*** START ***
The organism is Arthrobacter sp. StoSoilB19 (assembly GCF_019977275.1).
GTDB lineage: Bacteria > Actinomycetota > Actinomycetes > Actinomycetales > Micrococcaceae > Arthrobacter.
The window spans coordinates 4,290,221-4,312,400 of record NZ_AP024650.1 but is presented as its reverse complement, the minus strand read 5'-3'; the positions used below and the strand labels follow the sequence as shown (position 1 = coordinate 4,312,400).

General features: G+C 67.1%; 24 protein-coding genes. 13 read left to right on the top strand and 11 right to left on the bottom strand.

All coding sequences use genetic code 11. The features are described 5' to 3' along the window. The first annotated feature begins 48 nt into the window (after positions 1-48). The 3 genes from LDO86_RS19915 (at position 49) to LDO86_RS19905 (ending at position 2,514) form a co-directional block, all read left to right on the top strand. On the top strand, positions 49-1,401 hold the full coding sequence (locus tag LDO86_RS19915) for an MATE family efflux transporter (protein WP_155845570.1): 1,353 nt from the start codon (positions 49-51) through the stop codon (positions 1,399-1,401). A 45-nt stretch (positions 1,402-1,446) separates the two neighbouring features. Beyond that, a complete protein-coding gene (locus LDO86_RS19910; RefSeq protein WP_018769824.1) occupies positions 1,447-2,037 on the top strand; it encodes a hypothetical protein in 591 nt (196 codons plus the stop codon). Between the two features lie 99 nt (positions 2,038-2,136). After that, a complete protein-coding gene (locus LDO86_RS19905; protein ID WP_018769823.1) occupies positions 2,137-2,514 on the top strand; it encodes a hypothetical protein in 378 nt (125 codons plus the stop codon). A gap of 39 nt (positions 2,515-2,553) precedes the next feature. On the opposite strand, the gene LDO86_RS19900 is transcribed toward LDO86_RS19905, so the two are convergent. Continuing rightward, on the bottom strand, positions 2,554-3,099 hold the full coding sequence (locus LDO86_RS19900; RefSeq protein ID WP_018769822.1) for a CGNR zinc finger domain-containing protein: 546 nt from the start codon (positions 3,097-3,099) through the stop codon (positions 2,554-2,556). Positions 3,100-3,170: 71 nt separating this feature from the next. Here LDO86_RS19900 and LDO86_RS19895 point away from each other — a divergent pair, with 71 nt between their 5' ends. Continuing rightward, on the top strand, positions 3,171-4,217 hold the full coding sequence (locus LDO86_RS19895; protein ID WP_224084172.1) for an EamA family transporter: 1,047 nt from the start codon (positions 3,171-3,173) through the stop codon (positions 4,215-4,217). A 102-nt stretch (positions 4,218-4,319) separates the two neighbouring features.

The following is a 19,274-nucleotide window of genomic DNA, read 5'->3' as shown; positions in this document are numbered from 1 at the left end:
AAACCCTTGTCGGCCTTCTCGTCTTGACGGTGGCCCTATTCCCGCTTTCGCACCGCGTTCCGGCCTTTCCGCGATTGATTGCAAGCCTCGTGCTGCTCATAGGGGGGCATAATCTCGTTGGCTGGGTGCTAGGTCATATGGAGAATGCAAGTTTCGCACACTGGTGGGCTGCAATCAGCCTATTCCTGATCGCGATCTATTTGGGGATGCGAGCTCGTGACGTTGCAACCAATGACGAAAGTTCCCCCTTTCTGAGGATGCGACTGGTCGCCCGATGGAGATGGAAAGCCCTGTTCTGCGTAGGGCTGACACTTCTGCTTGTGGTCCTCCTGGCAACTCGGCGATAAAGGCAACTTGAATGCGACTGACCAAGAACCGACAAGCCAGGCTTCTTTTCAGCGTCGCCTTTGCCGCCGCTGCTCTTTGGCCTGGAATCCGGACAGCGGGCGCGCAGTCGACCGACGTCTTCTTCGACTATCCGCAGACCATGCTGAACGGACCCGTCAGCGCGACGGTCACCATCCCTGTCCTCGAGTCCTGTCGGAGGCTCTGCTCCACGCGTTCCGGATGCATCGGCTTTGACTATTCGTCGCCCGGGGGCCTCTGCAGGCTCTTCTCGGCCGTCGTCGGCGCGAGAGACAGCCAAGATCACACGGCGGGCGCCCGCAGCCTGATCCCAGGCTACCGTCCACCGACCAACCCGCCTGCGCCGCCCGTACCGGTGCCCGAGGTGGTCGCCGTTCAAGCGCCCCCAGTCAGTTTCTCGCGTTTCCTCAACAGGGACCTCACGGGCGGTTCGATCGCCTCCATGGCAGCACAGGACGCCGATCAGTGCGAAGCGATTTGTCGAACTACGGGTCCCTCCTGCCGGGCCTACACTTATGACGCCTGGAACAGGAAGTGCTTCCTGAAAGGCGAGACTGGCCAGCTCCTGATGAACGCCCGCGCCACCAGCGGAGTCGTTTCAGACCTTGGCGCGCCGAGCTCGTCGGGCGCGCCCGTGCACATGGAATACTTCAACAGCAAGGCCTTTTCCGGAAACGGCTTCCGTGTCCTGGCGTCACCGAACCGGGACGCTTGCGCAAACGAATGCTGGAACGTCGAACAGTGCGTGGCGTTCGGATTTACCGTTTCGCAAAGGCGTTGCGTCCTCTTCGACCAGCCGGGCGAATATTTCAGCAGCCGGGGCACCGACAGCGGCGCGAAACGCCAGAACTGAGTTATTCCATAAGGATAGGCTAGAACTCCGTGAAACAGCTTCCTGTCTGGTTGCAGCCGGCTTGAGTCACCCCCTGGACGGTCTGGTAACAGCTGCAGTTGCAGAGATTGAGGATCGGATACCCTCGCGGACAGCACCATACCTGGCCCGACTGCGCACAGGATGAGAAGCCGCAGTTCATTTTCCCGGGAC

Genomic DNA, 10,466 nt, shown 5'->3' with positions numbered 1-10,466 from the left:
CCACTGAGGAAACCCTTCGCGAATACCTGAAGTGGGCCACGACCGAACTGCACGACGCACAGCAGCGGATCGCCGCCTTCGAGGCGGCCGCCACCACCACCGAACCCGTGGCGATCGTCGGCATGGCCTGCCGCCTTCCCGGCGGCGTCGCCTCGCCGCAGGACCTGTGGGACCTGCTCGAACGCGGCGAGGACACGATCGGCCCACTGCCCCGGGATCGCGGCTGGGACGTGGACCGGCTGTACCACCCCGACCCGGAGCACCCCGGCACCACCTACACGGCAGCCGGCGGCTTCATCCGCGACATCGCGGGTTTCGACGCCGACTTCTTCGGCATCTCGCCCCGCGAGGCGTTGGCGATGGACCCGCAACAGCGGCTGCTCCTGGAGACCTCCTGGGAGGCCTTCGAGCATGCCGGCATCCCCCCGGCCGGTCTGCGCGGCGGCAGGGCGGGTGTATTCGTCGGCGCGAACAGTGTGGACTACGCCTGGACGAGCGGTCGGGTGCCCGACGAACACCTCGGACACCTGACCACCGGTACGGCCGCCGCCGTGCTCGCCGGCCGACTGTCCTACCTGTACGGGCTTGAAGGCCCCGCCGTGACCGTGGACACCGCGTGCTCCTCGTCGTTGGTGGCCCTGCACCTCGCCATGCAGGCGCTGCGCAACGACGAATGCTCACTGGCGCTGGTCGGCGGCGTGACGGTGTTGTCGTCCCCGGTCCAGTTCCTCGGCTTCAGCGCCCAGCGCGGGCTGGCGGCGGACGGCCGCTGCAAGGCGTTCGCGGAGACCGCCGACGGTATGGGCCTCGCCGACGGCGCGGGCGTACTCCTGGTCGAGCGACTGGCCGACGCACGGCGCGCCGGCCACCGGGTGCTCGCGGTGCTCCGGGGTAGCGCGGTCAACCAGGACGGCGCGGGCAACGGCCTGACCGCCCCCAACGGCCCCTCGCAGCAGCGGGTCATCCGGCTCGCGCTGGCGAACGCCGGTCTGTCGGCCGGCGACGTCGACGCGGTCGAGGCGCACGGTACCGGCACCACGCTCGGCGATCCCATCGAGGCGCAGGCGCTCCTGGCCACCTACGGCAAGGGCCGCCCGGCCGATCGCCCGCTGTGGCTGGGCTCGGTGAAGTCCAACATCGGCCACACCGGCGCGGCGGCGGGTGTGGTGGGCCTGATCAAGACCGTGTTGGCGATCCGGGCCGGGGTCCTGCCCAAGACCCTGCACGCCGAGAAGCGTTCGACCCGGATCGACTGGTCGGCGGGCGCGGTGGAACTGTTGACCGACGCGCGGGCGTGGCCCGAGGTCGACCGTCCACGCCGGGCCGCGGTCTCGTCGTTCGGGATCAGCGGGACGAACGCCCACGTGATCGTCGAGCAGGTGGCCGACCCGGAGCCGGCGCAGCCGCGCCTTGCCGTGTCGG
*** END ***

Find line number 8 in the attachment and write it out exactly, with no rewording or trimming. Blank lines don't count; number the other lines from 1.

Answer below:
Genomic DNA, 10,466 nt, shown 5'->3' with positions numbered 1-10,466 from the left: